Trouble Sleeping? Insomnia May Be Why

Medical Author: Melissa Stoppler, M.D.
Medical Editor: Barbara K. Hecht, Ph.D.

Insomnia is the personal perception of inadequate or poor-quality sleep. Contrary to popular belief, insomnia cannot be simply defined by the total amount of sleep you get or how long it takes you to fall asleep. People vary dramatically in both their need for sleep and in the time they require to fall asleep. What constitutes a refreshing night's sleep for one person can be insomnia for another. In other words, insomnia is in the mind of the sleeper (or non-sleeper, as the case may be).

Insomnia can be particularly devastating because it often provokes daytime behaviors that only worsen the condition. Persons without adequate sleep may attempt to combat their fatigue and trouble concentrating by excessive caffeine intake, by tobacco smoking and by consuming unhealthy or sugar-laden foods. Insomniacs may be "too tired" to exercise and may take afternoon naps, both of which further reduce the ability to fall asleep the following night.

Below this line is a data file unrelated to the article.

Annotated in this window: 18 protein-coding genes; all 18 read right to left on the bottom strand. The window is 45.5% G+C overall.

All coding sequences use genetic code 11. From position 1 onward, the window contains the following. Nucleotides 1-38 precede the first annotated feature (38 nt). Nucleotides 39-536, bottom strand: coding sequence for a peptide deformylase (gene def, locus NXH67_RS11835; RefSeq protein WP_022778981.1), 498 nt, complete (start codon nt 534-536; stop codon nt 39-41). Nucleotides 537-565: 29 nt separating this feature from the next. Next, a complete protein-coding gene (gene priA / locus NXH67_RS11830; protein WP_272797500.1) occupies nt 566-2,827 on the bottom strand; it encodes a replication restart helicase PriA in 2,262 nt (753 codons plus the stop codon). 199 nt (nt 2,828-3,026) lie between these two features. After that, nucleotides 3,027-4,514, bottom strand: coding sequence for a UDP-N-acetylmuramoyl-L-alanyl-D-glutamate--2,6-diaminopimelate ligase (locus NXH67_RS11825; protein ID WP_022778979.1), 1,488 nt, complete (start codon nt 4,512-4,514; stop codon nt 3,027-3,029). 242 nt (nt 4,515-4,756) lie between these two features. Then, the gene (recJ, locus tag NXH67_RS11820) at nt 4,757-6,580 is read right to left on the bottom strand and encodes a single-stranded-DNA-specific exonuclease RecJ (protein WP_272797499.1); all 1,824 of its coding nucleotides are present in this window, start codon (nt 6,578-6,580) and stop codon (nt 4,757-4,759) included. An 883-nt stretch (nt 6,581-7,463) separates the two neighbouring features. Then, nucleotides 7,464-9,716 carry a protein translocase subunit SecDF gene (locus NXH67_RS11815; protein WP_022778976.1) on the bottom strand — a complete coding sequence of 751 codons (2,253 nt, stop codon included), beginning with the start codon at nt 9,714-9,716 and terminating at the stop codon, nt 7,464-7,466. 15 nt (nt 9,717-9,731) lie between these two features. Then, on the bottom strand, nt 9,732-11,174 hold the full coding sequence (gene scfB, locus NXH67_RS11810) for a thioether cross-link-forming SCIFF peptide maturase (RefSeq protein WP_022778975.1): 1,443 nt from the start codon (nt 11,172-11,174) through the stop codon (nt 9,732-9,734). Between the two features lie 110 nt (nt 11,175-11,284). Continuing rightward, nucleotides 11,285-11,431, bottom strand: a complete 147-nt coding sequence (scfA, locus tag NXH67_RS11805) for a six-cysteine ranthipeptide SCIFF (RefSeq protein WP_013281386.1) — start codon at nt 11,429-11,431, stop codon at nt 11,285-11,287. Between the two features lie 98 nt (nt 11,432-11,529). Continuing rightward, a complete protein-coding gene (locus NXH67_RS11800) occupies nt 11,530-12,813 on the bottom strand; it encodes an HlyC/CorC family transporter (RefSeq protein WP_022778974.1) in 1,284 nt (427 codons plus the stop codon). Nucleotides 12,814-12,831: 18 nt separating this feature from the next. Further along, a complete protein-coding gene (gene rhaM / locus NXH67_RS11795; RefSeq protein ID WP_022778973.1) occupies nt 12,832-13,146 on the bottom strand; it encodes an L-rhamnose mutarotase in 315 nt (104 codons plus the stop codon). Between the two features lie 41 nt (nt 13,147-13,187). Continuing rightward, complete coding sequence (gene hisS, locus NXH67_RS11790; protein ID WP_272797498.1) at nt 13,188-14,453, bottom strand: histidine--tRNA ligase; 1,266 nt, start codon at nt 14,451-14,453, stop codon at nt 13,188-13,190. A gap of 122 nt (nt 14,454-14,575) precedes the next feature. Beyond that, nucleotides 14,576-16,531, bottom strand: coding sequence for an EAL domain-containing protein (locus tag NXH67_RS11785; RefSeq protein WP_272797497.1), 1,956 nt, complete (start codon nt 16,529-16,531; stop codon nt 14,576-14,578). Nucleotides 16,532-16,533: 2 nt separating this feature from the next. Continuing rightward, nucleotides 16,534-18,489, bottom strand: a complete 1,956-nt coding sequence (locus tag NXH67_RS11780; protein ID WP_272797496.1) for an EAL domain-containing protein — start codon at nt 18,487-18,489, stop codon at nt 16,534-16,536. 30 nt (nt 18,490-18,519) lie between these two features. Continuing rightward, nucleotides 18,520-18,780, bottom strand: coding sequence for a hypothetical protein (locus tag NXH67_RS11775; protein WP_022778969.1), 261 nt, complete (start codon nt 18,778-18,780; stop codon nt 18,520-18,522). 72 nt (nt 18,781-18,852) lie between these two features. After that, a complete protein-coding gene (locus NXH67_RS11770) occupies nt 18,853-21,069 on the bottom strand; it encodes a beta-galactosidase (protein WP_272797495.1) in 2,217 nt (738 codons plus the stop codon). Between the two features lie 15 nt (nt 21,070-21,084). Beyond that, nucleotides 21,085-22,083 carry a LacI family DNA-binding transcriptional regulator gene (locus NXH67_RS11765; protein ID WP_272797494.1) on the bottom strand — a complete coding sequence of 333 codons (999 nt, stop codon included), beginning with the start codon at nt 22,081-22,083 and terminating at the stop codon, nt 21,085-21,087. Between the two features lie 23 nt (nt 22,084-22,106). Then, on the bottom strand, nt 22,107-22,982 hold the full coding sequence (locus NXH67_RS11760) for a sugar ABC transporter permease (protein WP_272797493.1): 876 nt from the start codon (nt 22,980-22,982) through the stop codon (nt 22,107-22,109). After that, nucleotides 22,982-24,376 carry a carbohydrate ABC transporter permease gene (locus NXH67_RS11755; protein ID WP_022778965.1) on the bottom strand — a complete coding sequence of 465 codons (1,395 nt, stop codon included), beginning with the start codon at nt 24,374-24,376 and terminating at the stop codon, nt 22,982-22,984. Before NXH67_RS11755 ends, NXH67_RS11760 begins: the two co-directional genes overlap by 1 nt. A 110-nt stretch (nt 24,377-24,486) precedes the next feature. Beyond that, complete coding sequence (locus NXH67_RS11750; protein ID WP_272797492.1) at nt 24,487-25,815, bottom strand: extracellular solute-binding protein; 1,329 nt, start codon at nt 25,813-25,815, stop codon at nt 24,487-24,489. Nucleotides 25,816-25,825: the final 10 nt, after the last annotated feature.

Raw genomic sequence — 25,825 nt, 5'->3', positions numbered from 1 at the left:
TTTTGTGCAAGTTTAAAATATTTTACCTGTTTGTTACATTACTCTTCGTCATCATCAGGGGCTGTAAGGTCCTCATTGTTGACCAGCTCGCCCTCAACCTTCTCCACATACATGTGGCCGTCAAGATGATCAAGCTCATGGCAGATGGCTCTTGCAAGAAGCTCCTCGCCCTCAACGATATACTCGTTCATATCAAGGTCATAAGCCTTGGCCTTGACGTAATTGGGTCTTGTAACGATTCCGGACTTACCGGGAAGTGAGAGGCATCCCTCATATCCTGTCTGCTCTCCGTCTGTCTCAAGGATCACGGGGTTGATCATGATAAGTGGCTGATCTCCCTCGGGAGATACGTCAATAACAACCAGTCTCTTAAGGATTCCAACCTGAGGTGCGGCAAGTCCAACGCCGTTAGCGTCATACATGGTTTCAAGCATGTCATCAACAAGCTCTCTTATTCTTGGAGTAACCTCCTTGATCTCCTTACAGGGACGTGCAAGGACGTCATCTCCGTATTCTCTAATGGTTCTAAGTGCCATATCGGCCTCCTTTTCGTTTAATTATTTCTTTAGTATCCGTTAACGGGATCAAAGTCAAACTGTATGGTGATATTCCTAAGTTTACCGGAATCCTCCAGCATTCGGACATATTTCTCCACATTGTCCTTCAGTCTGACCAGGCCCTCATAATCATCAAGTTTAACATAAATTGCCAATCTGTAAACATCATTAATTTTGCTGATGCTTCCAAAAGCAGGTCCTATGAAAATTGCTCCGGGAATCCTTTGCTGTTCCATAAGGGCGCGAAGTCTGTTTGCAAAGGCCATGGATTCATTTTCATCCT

Insomnia is more likely to occur in females, persons over 60 years of age, and persons who have a history of depression, but anyone can be affected.

Transient, or short-term, insomnia is defined as insomnia that lasts from one night to a few weeks. Having episodes of transient insomnia between periods of normal sleep is termed intermittent insomnia. Chronic, or long-term, insomnia lasts a month or more and occurs most nights.

Short-term insomnia is common during periods of increased psychological stress. For example, just before or during a trip. Short-term insomnia is also a common side effect of certain medications such as those for colds and nasal congestion.

Medically Reviewed by a Doctor on 12/1/2014